That shaking is making everything fall apart. Our family will be scattered, and we’ll be too far away from our adult kids and grandchildren to see them on a regular basis. Since we actually enjoy each other’s company, that’s a bit of a heartache.

That’s when I scowl at this chapter ending and think, “I’m starting to hate this book.”

Because surely the next chapter can’t fix anything, right? We’ve had a few chapters that I really didn’t like, and the photo albums from those years are never touched. I was grateful to slam the book on those pages when they were over.

(By the way, fair warning to my beta readers: there’s a chapter in Book 6 that you will hate. Maybe two. Ok, likely three. Three chapters you will want to slam the book on. But remember–the story’s not over yet.)

But other chapters, I let my mind revisit and enjoy them, but also find something odd happening: I don’t want to necessarily relive them. I was happy for that time, but there’s no going back, thank goodness.

I’ve never understood people who miss high school, even into their older years, wishing vainly they could go back to those glory days. Sure, there were good times, but aren’t there good ones coming, too?

It’s those little thoughts, that prodding from Above, that remind me it’s ok to bring this chapter of my life to a close. God knows that I get restless with stagnancy. That once I’ve worked on a project for a few months or years, I begin to look around for something new. When a job no longer is a challenge, I need a new one. (This book series has been the longest I’ve ever spent on a project, because it continues to challenge me every day.)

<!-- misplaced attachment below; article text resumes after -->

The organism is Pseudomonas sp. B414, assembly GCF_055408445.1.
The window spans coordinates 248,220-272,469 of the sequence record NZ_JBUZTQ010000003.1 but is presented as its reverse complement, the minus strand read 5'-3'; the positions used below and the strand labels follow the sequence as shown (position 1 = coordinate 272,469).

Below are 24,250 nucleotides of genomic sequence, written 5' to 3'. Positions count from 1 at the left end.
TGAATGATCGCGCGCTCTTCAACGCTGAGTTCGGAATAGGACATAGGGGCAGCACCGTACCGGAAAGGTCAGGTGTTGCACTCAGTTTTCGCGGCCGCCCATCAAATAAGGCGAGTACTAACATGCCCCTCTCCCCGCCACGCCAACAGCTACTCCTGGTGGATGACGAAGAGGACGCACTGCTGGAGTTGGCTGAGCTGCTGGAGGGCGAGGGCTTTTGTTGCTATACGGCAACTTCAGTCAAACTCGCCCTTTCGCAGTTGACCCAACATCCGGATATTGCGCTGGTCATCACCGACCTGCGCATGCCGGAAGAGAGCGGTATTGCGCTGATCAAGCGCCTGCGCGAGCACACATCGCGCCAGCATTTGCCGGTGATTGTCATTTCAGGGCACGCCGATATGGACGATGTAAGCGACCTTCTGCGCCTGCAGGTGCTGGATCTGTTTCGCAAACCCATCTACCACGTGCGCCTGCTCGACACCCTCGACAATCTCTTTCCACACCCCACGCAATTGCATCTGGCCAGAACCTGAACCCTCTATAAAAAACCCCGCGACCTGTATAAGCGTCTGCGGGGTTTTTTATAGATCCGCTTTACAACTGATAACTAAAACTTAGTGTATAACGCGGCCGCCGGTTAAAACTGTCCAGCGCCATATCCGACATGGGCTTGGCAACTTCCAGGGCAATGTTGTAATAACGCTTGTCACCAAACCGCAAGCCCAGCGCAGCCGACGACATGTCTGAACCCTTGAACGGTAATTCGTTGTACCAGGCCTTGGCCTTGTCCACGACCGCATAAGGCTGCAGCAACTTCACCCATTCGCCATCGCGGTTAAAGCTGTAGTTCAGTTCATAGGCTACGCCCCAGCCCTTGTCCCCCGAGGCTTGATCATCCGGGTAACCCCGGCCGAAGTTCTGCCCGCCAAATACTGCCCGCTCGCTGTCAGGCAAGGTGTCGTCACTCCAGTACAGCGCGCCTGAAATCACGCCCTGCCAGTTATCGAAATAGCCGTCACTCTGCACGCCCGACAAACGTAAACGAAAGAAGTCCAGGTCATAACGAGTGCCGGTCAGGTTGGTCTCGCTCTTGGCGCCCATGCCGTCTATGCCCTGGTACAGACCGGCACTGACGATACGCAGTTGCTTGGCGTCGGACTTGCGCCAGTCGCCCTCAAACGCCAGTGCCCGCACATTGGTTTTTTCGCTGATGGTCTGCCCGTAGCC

While I crave stability, I have to confess to myself, and my husband, that I don’t exactly mind that he changes jobs every few years, that my mind begins to feel claustrophobic in the same place, and while my anxiety disorder causes me to clench in fear at change, that trapped part of my head is screaming, “Lemme out!”

(Brains are messy places.)

It’s when I’ve memorized the street signs, the aisles at the grocery store, how long it takes to get to the pizza place, that I find myself simultaneously thinking, “How nice that I know that so well. That makes me feel secure. Now I’m bored. What’s new?”

So it’s with equal parts of excitement and dread that I watch the last few months of our Hyrum Chapter play out, that I remind myself that it’s still part of my book, that it’s shaped our characters in unforgettable ways, and that we take it with us wherever we go.